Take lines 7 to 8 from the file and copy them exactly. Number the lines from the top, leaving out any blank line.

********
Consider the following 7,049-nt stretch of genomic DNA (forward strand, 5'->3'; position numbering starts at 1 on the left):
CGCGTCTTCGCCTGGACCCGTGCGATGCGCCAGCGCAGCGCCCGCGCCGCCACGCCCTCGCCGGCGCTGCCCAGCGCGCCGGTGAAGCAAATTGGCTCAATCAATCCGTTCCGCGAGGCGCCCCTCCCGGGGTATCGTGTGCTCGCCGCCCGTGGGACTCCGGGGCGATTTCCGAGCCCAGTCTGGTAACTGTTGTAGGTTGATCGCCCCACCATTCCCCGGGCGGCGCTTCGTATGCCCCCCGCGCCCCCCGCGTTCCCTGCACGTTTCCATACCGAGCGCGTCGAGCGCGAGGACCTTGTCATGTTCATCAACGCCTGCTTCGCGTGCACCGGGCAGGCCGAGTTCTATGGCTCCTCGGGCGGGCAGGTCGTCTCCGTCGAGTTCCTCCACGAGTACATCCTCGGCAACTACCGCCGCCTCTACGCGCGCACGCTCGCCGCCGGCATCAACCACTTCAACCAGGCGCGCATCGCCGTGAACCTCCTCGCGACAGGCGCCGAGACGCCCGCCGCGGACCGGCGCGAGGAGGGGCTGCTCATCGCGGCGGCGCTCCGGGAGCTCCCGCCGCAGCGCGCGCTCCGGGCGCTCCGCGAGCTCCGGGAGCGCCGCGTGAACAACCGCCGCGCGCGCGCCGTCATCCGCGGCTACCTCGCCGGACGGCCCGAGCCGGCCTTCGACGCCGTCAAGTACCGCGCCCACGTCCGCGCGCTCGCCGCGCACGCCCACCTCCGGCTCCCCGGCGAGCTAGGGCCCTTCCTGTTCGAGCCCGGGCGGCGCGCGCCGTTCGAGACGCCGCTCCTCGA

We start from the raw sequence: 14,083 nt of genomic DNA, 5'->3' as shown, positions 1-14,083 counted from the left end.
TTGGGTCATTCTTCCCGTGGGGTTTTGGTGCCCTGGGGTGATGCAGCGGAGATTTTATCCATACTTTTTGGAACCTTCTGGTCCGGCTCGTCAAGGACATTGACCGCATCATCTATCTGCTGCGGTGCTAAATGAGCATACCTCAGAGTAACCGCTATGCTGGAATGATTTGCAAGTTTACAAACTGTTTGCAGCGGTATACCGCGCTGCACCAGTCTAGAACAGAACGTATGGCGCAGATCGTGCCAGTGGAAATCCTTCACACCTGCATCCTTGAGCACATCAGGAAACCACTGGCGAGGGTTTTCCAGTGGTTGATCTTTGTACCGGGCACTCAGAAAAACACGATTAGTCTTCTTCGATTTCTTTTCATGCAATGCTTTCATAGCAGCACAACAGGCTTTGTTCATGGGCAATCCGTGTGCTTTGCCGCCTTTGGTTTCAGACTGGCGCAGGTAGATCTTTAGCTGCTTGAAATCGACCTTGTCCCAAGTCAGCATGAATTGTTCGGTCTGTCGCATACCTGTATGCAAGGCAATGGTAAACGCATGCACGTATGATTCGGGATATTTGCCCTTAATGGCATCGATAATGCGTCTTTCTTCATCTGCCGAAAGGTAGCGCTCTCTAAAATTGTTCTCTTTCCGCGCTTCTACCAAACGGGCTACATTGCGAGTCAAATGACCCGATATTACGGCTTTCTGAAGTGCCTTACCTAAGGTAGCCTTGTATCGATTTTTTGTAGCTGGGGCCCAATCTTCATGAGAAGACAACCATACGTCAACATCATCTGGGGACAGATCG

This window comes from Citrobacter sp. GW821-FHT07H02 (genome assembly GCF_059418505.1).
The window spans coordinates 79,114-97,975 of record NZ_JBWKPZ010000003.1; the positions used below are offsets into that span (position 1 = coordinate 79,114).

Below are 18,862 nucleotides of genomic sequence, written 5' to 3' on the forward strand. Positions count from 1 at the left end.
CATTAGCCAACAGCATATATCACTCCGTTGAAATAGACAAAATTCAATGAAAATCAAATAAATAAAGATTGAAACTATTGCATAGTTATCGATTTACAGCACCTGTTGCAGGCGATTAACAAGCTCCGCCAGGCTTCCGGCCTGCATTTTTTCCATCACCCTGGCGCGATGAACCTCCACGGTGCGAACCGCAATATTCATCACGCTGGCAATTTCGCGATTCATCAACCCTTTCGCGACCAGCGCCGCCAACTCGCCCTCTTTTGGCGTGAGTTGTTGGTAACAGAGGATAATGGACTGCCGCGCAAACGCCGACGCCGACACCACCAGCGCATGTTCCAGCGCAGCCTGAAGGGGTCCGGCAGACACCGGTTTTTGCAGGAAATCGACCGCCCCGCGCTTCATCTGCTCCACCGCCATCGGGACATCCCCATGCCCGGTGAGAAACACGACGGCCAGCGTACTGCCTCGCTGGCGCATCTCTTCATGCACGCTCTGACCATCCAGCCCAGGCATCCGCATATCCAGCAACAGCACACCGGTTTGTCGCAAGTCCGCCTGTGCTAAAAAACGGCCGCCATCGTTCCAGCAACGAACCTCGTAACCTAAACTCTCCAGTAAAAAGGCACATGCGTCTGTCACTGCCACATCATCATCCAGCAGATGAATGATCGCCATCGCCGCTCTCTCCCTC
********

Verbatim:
Below are 18,862 nucleotides of genomic sequence, written 5' to 3' on the forward strand. Positions count from 1 at the left end.
CATTAGCCAACAGCATATATCACTCCGTTGAAATAGACAAAATTCAATGAAAATCAAATAAATAAAGATTGAAACTATTGCATAGTTATCGATTTACAGCACCTGTTGCAGGCGATTAACAAGCTCCGCCAGGCTTCCGGCCTGCATTTTTTCCATCACCCTGGCGCGATGAACCTCCACGGTGCGAACCGCAATATTCATCACGCTGGCAATTTCGCGATTCATCAACCCTTTCGCGACCAGCGCCGCCAACTCGCCCTCTTTTGGCGTGAGTTGTTGGTAACAGAGGATAATGGACTGCCGCGCAAACGCCGACGCCGACACCACCAGCGCATGTTCCAGCGCAGCCTGAAGGGGTCCGGCAGACACCGGTTTTTGCAGGAAATCGACCGCCCCGCGCTTCATCTGCTCCACCGCCATCGGGACATCCCCATGCCCGGTGAGAAACACGACGGCCAGCGTACTGCCTCGCTGGCGCATCTCTTCATGCACGCTCTGACCATCCAGCCCAGGCATCCGCATATCCAGCAACAGCACACCGGTTTGTCGCAAGTCCGCCTGTGCTAAAAAACGGCCGCCATCGTTCCAGCAACGAACCTCGTAACCTAAACTCTCCAGTAAAAAGGCACATGCGTCTGTCACTGCCACATCATCATCCAGCAGATGAATGATCGCCATCGCCGCTCTCTCCCTC